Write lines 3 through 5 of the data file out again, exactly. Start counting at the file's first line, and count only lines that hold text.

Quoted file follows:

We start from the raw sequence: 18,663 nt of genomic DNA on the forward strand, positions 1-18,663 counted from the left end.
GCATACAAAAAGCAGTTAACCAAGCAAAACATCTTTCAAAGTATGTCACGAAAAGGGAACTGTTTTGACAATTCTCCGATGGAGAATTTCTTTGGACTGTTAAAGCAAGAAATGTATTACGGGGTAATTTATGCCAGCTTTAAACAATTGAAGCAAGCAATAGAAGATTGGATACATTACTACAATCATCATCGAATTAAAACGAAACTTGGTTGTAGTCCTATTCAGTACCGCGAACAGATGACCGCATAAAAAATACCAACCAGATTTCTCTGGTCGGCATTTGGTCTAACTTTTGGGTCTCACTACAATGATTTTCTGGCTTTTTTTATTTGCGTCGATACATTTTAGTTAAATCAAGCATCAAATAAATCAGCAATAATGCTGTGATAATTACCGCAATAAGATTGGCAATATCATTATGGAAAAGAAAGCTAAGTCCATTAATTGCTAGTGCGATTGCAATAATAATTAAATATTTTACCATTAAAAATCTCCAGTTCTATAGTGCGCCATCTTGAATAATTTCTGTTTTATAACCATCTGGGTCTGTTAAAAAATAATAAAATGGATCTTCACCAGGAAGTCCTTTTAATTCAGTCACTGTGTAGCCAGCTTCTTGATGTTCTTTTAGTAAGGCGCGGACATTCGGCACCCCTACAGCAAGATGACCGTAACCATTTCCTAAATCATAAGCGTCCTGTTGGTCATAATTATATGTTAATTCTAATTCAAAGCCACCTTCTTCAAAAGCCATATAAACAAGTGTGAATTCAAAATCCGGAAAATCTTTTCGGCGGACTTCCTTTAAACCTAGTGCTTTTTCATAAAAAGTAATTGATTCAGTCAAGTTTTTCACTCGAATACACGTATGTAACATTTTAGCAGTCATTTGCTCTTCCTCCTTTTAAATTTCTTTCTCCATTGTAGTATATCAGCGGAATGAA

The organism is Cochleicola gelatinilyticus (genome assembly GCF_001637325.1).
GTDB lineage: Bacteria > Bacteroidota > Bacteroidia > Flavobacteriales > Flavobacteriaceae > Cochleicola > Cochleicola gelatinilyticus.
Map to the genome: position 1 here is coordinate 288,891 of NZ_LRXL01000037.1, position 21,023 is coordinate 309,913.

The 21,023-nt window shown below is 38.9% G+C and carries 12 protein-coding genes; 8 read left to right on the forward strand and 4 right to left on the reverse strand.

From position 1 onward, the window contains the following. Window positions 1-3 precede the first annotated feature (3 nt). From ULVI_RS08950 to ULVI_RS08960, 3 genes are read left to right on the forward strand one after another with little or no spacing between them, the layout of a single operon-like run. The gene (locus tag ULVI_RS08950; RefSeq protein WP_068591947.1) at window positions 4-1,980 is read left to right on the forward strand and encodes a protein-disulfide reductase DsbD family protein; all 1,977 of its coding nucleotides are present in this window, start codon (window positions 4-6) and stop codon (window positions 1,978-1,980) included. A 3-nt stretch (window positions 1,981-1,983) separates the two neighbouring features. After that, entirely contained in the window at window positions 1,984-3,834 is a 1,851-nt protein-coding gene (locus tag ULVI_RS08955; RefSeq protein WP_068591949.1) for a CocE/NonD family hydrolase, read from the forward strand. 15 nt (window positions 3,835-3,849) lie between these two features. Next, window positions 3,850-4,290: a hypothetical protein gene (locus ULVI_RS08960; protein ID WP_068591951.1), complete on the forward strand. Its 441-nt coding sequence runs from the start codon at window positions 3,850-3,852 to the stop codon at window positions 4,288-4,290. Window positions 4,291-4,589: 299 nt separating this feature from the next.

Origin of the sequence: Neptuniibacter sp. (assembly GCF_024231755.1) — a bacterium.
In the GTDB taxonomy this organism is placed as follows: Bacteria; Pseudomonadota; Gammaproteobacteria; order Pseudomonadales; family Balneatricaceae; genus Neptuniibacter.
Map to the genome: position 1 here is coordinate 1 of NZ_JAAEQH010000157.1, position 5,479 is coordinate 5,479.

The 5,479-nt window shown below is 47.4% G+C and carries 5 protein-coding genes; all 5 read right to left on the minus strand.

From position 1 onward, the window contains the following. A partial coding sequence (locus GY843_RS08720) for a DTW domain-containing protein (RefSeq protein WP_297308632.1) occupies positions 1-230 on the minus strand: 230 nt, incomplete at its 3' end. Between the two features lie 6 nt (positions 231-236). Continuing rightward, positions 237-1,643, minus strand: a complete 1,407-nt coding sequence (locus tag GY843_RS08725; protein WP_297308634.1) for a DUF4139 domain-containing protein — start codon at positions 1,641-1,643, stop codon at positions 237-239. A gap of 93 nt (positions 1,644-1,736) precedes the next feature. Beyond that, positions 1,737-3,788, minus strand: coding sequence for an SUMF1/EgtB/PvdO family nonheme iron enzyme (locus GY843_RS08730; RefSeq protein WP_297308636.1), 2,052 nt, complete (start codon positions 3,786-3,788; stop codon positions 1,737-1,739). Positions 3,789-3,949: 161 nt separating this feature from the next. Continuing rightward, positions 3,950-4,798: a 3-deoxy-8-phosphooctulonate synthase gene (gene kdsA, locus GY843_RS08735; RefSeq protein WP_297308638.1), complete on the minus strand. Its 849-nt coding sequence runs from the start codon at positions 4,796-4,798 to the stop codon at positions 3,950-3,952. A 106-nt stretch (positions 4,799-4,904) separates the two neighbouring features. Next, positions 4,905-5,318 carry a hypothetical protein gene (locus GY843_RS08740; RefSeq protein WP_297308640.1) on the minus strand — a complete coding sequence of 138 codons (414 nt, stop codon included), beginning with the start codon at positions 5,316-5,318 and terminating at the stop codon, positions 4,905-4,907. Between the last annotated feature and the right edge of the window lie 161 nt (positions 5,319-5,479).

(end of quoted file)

The organism is Cochleicola gelatinilyticus (genome assembly GCF_001637325.1).
GTDB lineage: Bacteria > Bacteroidota > Bacteroidia > Flavobacteriales > Flavobacteriaceae > Cochleicola > Cochleicola gelatinilyticus.
Map to the genome: position 1 here is coordinate 288,891 of NZ_LRXL01000037.1, position 21,023 is coordinate 309,913.